The humming-bird is extremely fond of tubular flowers, and I have often stopt, with pleasure, to observe his manæuvres among the blossoms of the trumpet flower. When arrived before a thicket of these that are full blown, he poises, or suspends himself on wing, for the space of two or three seconds, so steadily, that his wings become invisible, or only like a mist; and you can plainly distinguish the pupil of his eye looking round with great quickness and circumspection; the glossy golden green of his back, and the fire of his throat, dazzling in the sun, form altogether a most interesting appearance. The position into which his body is usually thrown while in the act of thrusting his slender tubular tongue into the flower, to extract its sweets, is exhibited in the figure on the plate. When he alights, which is

frequently, he always prefers the small dead twigs of a tree, or bush, where he dresses and arranges his plumage with great dexterity. His only note is a single chirp, not louder than that of a small cricket or grasshopper, generally uttered while passing from flower to flower, or when engaged in fight with his fellows; for when two males meet at the same bush, or flower, a battle instantly takes place; and the combatants ascend in the air, chirping, darting and circling around each other, till the eye is no longer able to follow them. The conqueror, however, generally returns to the place, to reap the fruits of his victory. I have seen him attack, and for a few moments tease the Kingbird; and have also seen him, in his turn, assaulted by a humblebee, which he soon put to flight. He is one of those few birds that are universally beloved; and amidst the sweet dewy serenity of a summer's morning, his appearance among the arbours of honeysuckles, and beds of flowers, is truly interesting.

When morning dawns, and the blest sun, again
Lifts his red glories from the Eastern main,
Then through our woodbines, wet with glittering dews,
The flower-fed Humming-bird his round pursues;
Sips with inserted tube, the honeyed blooms,
And chirps his gratitude as round he roams;
While richest roses, though in crimson drest,
Sbrink from the splendour of his gorgeous breast;
What heav'nly tints in mingling radiance fly!
Each rapid movement gives a different dye;
Like scales of burnish'd gold they dazzling show,
Now sink to shade-now like a furnace glow!

The singularity of this little bird has induced many persons to attempt to raise them from the nest, and accustom them to the cage. Mr. Coffer, of Fairfax county, Virginia, a gentleman who has paid great attention to the manners and peculiarities of our native birds, told me, that he raised and kept two, for some months, in a cage; supplying them with honey dissolved in water, on which they readily fed. As the sweetness of the liquid frequently brought small flies and gnats about the cage, and cup, the birds amused themselves by snapping at them on wing, and swallowing them with eagerness, so that these insects formed no inconsiderable part of their food. Mr. Charles Wilson Peale, proprietor of the Museum, tells me, that he had two young Humming-birds which he raised from the nest. They used to fly about the room; and would frequently perch on Mrs. Peale's shoulder to be fed. When the sun shone strongly into the chamber, he has observed them darting after the motes that floated in the light, as Flycatchers would after flies. In the summer of 1803 a nest of young Humming-birds was brought me, that were nearly fit to fly. One of them actually few out by the window the same evening, and falling against a wall, was killed. The other refused food, and the next morning I could but just perceive that it had life. A lady in the house undertook to be its nurse, placed it in her bosom, and as it began to revive, dissolved a little sugar in her mouth, into which she trust its bill, and it sucked with great avidity. In this manner it was brought up until fit for the cage. I kept it upwards of three months, supplied it with loaf sugar dissolved in water, which it preferred to honey and water, gave it fresh flowers every morning sprinkled with the liquid, and surrounded the space in which I kept it with gauze, that it might not injure itself. It appeared gay, active, and full of spirit, hovering from flower to flower as if in its native wilds, and always expressed by its motions and chirping, great pleasure at seeing fresh flowers introduced to its cage. Numbers of people visited it from motives of curiosity, and I took every precaution to preserve it, if possible, through the winter. Unfortunately, however, by some means it got at large, and, flying about the room, so injured itself that it soon after died.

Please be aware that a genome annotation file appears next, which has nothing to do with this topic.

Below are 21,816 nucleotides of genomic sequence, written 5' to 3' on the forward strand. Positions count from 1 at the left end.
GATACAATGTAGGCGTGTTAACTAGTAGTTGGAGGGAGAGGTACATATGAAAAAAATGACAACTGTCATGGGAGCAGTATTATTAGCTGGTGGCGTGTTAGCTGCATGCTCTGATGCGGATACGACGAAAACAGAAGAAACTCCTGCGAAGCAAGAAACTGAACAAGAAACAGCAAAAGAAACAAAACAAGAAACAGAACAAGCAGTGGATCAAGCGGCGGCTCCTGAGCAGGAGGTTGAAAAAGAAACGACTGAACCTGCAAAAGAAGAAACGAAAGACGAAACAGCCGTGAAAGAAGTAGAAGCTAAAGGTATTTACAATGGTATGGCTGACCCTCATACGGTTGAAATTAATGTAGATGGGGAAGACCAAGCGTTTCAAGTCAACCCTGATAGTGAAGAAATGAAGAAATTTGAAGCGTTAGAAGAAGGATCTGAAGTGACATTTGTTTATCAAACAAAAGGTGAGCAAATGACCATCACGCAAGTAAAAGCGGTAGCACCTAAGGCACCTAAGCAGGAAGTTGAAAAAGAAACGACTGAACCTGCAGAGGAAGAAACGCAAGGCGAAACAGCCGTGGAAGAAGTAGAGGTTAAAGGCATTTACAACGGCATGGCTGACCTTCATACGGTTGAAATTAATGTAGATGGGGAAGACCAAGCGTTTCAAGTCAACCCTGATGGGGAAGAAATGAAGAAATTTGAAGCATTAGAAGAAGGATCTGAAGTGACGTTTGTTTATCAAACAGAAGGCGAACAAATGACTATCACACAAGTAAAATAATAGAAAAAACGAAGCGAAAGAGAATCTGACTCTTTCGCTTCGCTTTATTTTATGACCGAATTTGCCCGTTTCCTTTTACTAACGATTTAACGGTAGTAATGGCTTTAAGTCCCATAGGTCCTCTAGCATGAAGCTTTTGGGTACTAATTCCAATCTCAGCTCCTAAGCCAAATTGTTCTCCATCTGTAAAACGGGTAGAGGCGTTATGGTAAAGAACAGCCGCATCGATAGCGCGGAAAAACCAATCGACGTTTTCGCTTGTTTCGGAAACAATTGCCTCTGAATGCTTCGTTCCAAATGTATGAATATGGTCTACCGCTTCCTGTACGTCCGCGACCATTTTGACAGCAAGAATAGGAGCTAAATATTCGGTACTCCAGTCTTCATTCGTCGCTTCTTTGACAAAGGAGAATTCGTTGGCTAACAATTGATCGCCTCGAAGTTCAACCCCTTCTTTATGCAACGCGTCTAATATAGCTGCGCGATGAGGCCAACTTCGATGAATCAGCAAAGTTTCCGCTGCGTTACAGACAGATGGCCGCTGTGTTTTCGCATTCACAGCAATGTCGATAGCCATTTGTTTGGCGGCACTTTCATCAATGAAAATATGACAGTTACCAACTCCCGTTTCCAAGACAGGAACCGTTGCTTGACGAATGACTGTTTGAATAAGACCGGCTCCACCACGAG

This little bird is extremely susceptible of cold, and if long deprived of the animating influence of the sun beams, droops and soon dies. A very beautiful male was brought me this season, which I put into a wire cage, and placed in a retired shaded part of the room. After fluttering about for some time, the weather being uncommonly cool, it clung by the wires, and